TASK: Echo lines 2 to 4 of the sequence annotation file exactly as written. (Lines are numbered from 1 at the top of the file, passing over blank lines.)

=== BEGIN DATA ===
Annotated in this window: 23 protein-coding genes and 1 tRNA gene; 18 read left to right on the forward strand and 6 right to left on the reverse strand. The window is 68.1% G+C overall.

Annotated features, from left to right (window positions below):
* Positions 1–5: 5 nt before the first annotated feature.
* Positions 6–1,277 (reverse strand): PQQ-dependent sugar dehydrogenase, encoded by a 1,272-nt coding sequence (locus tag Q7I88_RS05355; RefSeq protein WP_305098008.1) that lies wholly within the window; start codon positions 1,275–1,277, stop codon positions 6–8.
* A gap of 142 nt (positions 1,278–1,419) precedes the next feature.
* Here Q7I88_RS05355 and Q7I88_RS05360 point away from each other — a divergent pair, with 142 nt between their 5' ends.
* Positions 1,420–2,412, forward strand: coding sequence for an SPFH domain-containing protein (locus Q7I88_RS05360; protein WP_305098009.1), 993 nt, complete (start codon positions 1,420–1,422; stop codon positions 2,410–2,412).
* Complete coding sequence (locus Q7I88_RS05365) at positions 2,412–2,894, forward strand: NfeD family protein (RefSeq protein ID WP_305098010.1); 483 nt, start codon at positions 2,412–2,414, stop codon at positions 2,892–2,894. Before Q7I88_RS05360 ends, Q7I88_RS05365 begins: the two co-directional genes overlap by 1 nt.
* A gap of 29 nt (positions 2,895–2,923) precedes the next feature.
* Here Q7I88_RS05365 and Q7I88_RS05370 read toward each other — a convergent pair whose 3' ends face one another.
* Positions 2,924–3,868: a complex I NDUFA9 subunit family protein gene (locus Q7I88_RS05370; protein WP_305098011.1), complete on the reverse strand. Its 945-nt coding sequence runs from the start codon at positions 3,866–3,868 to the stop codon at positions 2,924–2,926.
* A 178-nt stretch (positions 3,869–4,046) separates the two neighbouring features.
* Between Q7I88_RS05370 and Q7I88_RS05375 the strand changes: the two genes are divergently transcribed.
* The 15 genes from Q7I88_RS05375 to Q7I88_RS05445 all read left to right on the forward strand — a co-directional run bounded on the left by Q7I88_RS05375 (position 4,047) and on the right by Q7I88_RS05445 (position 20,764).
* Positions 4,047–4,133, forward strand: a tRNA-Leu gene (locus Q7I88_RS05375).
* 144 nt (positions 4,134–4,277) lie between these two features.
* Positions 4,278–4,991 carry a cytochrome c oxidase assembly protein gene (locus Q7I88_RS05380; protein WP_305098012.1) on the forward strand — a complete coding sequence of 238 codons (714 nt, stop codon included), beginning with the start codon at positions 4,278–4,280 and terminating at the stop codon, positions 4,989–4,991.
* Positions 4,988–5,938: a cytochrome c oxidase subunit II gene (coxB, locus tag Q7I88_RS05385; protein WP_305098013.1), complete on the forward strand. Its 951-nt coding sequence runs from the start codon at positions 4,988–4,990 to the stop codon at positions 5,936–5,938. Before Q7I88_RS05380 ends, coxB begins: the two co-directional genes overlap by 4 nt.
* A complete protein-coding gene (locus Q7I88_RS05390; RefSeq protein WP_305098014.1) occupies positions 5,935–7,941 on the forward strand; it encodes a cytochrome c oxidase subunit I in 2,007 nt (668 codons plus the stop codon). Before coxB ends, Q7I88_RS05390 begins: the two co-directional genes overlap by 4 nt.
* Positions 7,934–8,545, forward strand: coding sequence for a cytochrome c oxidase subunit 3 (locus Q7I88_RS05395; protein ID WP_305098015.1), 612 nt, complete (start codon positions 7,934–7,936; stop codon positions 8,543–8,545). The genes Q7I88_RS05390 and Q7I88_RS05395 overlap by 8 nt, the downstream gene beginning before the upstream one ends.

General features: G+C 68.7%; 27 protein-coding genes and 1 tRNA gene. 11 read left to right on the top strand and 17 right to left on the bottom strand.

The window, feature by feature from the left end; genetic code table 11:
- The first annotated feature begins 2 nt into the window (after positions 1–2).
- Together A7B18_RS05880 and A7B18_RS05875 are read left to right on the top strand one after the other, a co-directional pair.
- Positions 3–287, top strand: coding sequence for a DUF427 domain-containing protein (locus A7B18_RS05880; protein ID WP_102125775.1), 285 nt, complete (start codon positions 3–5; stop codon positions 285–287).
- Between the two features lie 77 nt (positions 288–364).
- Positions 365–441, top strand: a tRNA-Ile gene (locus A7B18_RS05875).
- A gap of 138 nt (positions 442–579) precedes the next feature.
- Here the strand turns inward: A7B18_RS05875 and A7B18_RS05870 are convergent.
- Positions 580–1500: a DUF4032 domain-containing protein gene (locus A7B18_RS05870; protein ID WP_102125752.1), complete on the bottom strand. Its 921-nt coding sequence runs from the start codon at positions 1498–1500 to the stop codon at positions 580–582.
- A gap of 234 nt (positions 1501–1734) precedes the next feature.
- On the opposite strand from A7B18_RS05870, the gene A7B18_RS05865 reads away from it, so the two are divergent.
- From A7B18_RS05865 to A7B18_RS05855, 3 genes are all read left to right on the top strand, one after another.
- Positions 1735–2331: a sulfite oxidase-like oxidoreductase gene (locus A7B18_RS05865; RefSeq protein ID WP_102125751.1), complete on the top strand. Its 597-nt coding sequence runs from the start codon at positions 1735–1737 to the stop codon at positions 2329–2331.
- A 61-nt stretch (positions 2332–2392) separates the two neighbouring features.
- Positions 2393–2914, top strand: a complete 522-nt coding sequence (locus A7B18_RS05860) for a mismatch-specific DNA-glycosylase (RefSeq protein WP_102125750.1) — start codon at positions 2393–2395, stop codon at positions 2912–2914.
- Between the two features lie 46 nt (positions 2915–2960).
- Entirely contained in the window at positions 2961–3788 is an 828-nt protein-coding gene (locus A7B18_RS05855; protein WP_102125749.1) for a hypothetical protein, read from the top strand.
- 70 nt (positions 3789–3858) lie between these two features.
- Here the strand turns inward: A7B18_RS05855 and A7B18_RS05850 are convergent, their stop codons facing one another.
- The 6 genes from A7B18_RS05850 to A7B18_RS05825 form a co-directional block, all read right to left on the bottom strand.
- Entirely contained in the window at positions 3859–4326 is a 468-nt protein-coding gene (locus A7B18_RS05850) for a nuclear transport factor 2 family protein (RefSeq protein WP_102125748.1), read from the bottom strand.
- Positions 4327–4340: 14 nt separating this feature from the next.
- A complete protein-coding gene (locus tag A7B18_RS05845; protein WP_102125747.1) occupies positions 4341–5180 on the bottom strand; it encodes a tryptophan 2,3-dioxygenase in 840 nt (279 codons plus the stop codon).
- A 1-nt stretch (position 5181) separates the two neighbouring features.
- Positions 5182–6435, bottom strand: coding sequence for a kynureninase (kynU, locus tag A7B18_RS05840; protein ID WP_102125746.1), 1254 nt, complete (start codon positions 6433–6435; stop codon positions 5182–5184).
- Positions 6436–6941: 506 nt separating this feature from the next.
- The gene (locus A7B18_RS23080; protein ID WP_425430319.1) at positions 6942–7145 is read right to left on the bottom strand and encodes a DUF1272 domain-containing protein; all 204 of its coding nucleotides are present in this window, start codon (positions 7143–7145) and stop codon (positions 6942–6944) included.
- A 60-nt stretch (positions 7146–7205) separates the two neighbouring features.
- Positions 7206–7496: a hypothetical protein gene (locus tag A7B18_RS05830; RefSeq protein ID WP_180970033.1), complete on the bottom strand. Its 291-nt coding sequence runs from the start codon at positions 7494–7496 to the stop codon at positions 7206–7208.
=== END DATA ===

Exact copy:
Annotated features, from left to right (window positions below):
* Positions 1–5: 5 nt before the first annotated feature.
* Positions 6–1,277 (reverse strand): PQQ-dependent sugar dehydrogenase, encoded by a 1,272-nt coding sequence (locus tag Q7I88_RS05355; RefSeq protein WP_305098008.1) that lies wholly within the window; start codon positions 1,275–1,277, stop codon positions 6–8.